Criminals are exploiting the pandemic to scam or threat and steal from businesses and individuals, with Action Fraud estimating £2m already lost by mid-April. Simple scams are targeting people’s fears by offering fake cures, tests and protections online, with the National Cyber Security Centre recording more than 70,000 malicious websites created since the pandemic was declared.
More worrying are the thousands of different fake emails, web adverts and websites. These pretend to offer official government support on things like tax refunds, medical advice and business grants. Some criminals are sending out over a million emails at a time with the hope that they can tempt people into clicking on links, downloading apps or opening attachments; the links contain viruses or trick people to provide personal data or bank details. These ‘phishing’ emails then allow the criminal to steal and extort, sometimes without the victim being aware for weeks.
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Tips on spotting a phishing email:
- The criminals will try to make their email look convincing so don’t trust it just because it looks official or from a name you recognise
- Poor spelling or grammar and bad quality images or logos are often a giveaway
- An email asking you to provide information, especially if it is stressing urgency, is threatening, or is offering a reward, should be treated with suspicion. Do not give away personal or commercial data without caution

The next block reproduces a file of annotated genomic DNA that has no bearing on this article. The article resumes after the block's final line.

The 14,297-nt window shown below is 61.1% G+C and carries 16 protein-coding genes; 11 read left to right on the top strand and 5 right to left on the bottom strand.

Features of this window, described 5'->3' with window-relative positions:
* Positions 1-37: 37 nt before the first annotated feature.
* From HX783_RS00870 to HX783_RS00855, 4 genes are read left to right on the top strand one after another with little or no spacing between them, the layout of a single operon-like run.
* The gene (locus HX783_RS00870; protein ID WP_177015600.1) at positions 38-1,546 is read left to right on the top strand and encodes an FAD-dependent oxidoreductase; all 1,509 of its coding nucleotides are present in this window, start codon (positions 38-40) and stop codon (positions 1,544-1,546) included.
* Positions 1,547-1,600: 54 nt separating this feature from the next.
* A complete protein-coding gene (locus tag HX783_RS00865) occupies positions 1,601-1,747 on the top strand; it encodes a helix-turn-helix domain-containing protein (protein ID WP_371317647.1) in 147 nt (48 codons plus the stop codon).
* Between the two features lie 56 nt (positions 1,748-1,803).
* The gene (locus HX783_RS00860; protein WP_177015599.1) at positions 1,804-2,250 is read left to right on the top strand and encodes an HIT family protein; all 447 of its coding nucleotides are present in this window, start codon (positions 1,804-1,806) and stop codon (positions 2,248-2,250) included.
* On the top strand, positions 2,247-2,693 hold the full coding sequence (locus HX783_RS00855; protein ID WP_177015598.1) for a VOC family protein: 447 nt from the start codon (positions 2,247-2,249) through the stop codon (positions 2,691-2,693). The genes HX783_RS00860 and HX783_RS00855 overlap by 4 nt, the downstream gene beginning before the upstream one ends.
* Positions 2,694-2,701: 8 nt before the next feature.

- Does the sender’s email address look like it should and is it spelt correctly? You can sometimes check the validity of the sender’s address or any links by hovering your cursor over them, sometimes this can reveal the true address.
- Be wary if the email does not address you by name or is from an unknown or unexpected sender
- If the message is too good to be true…
Simple steps to boost your cyber security:
- Use different passwords for different websites so if one password is compromised the criminal will not have instant access to all of your sites. Passwords should be at least 10 characters long with mixed characters; current advice is to use 7hree $eperate Wordz
- Ensure up to date antivirus, malware and firewalls are installed
- Restrict account controls so staff can only access data or the parts of the system that they need to for their role. If an individual is breached this will restrict the access criminals have to the business.
- Ensure portable devices are password protected and encrypted
- Discourage the use of removable media, such as USB sticks, and personal devices, these are both common causes of valuable data being lost or unwanted problems getting in.
- Train and educate staff in cyber hygiene and cyber security awareness, in most breaches people are the weak link
- Consider completing Cyber Essentials certification for your business, which is proven to significantly reduce cyber risks
- We strongly recommend that your business purchases cyber insurance, which can provide specialist technical and legal support in the event of a cyber incident as well as covering your financial losses.
Lastly, if you do fall foul of cyber-crime you should immediately report it to Action Fraud